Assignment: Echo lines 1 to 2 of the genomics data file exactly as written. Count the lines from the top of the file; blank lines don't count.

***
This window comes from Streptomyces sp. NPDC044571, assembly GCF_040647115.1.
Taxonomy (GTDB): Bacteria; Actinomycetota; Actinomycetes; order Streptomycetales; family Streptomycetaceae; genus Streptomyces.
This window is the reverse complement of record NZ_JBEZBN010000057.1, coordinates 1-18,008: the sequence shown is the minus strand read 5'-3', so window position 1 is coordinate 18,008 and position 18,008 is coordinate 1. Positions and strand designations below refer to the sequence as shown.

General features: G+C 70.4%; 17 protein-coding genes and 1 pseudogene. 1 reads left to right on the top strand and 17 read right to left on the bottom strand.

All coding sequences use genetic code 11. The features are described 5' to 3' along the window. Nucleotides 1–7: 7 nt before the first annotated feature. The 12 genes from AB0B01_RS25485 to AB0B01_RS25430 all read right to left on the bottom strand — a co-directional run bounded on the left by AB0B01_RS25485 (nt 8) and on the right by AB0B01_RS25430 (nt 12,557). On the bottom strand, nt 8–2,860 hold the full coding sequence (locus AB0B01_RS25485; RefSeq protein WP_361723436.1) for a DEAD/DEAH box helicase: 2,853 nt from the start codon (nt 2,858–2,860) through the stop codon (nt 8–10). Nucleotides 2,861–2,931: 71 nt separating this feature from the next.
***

This window comes from Streptomyces sp. NPDC044571, assembly GCF_040647115.1.
Taxonomy (GTDB): Bacteria; Actinomycetota; Actinomycetes; order Streptomycetales; family Streptomycetaceae; genus Streptomyces.